Schumer, Johnson clash as shutdown nears

By Manuel Quiñones | 02/26/2024 06:17 AM EST

Parts of the departments of Energy, Agriculture and Transportation will shut down if lawmakers don’t act by Friday.

Senate Majority Leader Chuck Schumer and House Speaker Mike Johnson.

Senate Majority Leader Chuck Schumer (D-N.Y.) and House Speaker Mike Johnson (R-La.) in December. Both say they want to avoid a government shutdown but are also negotiating hard for party priorities. Francis Chung/POLITICO

Congress will start another week with a partial government shutdown looming and no deal on legislation to prevent it.

Agencies covered by Energy-Water, Agriculture-Rural Development, Transportation-Housing and Urban Development, and Military Construction-Veterans Affairs are only funded through Friday. The rest are funded through March 8.

Leaders and appropriators were hoping to at least release a path forward by Sunday. Instead, Senate Majority Leader Chuck Schumer (D-N.Y.) fired off a letter to colleagues blaming House Republicans.


“Unless Republicans get serious, the extreme Republican shutdown will endanger our economy, raise costs, lower safety, and exact untold pain on the American people,” Schumer wrote.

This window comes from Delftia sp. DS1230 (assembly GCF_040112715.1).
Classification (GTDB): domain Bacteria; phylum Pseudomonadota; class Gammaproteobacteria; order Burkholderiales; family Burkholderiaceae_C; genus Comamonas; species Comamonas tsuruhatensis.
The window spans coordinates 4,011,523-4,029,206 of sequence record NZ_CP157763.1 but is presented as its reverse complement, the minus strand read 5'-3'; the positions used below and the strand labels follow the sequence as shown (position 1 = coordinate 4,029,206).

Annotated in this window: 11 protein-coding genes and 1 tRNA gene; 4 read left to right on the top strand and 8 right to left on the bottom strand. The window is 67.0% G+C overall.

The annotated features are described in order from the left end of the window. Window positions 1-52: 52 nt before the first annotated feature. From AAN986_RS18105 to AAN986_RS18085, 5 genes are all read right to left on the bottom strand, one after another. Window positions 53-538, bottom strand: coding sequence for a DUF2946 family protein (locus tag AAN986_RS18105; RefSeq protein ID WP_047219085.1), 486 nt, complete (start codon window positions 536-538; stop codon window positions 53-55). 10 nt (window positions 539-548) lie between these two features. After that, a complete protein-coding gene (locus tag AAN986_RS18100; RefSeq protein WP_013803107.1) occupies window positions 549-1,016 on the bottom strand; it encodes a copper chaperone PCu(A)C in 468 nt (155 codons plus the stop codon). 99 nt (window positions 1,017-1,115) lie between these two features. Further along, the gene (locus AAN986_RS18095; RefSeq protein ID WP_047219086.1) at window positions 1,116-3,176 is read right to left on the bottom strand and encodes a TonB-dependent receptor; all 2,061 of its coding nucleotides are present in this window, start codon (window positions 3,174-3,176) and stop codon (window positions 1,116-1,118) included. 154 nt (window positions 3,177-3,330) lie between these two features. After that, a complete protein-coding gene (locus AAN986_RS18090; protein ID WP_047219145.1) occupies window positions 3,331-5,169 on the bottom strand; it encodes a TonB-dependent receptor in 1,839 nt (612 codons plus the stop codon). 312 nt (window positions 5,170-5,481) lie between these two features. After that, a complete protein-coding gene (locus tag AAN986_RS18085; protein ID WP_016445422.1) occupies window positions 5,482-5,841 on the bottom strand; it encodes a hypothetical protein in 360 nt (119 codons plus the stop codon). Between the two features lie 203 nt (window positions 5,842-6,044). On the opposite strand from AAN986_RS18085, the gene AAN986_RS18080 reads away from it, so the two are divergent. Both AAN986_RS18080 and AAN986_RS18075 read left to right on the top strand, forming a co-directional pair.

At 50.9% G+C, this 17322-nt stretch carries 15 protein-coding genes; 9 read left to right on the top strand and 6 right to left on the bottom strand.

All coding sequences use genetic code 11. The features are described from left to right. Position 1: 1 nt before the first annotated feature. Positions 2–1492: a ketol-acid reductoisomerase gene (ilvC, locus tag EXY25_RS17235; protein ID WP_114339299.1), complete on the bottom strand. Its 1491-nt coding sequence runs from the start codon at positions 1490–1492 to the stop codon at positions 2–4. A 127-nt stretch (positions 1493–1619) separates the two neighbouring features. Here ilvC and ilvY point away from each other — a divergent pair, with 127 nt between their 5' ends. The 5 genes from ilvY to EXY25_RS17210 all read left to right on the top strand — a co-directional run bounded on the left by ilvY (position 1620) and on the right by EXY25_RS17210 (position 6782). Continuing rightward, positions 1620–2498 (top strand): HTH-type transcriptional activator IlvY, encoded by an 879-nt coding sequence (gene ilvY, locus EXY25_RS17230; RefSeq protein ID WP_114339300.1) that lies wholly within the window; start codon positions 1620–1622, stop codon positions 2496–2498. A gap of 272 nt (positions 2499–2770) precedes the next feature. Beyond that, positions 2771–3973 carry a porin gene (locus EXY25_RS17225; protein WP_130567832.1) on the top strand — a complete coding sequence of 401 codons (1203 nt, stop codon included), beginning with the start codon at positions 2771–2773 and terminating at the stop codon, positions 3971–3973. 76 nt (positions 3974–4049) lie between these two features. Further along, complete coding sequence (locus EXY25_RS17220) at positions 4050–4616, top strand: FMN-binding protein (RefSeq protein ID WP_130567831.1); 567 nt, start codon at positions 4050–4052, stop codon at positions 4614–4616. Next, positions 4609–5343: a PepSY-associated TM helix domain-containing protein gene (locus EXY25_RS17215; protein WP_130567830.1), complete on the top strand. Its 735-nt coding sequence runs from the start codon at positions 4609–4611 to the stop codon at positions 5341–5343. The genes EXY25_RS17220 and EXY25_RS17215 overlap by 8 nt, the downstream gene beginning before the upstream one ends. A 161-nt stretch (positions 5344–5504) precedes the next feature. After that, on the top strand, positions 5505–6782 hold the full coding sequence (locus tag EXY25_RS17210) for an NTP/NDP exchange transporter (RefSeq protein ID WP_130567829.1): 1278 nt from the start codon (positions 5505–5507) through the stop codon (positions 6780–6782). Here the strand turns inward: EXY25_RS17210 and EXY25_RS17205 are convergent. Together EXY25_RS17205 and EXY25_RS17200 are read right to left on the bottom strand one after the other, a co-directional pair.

“Unfortunately,” Schumer said, “extreme House Republicans have shown they’re more capable of causing chaos than passing legislation.”

House Speaker Mike Johnson (R-La.) shot back on X, formerly known as Twitter: “Despite the counterproductive rhetoric in Leader Schumer’s letter, the House has worked nonstop, and is continuing to work in good faith, to reach agreement with the Senate on compromise government funding bills in advance of the deadlines.”

All four top congressional leaders are due at the White House Tuesday to meet with President Joe Biden about about fiscal 2024 and national security supplemental spending.

Johnson and his leadership team held a conference call with members last Friday where he expressed optimism about finalizing a deal but didn’t rule out a shutdown.

Appropriators have said the bills are mostly done. The hard part is finalizing hot-button issues, particularly contentious policy riders.

Johnson told colleagues the bills have wins but no home runs for the GOP because of the need to secure bipartisan support to secure passage. Still, negotiators appear to be holding out for a better deal.

“Leader Schumer’s letter fails to mention that many of the points still being debated come from new Democrat demands that were not previously included in the Senate bills,” Johnson said Sunday.